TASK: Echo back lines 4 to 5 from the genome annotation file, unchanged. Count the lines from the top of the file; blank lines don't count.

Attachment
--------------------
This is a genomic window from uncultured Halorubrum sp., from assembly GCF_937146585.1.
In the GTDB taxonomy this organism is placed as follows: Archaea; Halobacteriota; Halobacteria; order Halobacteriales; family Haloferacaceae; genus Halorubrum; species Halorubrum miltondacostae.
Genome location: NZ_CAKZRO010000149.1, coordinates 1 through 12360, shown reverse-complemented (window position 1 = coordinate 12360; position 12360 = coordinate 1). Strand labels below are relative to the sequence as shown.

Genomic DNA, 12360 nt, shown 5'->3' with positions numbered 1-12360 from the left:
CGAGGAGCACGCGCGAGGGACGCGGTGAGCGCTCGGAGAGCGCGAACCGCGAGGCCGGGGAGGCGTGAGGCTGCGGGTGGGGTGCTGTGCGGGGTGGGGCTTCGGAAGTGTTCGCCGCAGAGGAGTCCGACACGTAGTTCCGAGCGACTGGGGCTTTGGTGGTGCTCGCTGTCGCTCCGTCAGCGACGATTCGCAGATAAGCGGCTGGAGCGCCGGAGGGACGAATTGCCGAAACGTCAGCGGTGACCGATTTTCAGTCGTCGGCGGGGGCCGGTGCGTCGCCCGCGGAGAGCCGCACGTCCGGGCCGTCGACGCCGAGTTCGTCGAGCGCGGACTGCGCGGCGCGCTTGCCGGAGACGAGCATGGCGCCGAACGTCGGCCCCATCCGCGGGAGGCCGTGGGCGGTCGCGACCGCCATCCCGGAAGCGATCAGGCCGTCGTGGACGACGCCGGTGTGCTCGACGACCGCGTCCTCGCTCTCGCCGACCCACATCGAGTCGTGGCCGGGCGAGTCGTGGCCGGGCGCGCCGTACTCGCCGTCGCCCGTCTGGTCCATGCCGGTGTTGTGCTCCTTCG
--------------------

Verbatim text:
Genomic DNA, 12360 nt, shown 5'->3' with positions numbered 1-12360 from the left:
CGAGGAGCACGCGCGAGGGACGCGGTGAGCGCTCGGAGAGCGCGAACCGCGAGGCCGGGGAGGCGTGAGGCTGCGGGTGGGGTGCTGTGCGGGGTGGGGCTTCGGAAGTGTTCGCCGCAGAGGAGTCCGACACGTAGTTCCGAGCGACTGGGGCTTTGGTGGTGCTCGCTGTCGCTCCGTCAGCGACGATTCGCAGATAAGCGGCTGGAGCGCCGGAGGGACGAATTGCCGAAACGTCAGCGGTGACCGATTTTCAGTCGTCGGCGGGGGCCGGTGCGTCGCCCGCGGAGAGCCGCACGTCCGGGCCGTCGACGCCGAGTTCGTCGAGCGCGGACTGCGCGGCGCGCTTGCCGGAGACGAGCATGGCGCCGAACGTCGGCCCCATCCGCGGGAGGCCGTGGGCGGTCGCGACCGCCATCCCGGAAGCGATCAGGCCGTCGTGGACGACGCCGGTGTGCTCGACGACCGCGTCCTCGCTCTCGCCGACCCACATCGAGTCGTGGCCGGGCGAGTCGTGGCCGGGCGCGCCGTACTCGCCGTCGCCCGTCTGGTCCATGCCGGTGTTGTGCTCCTTCG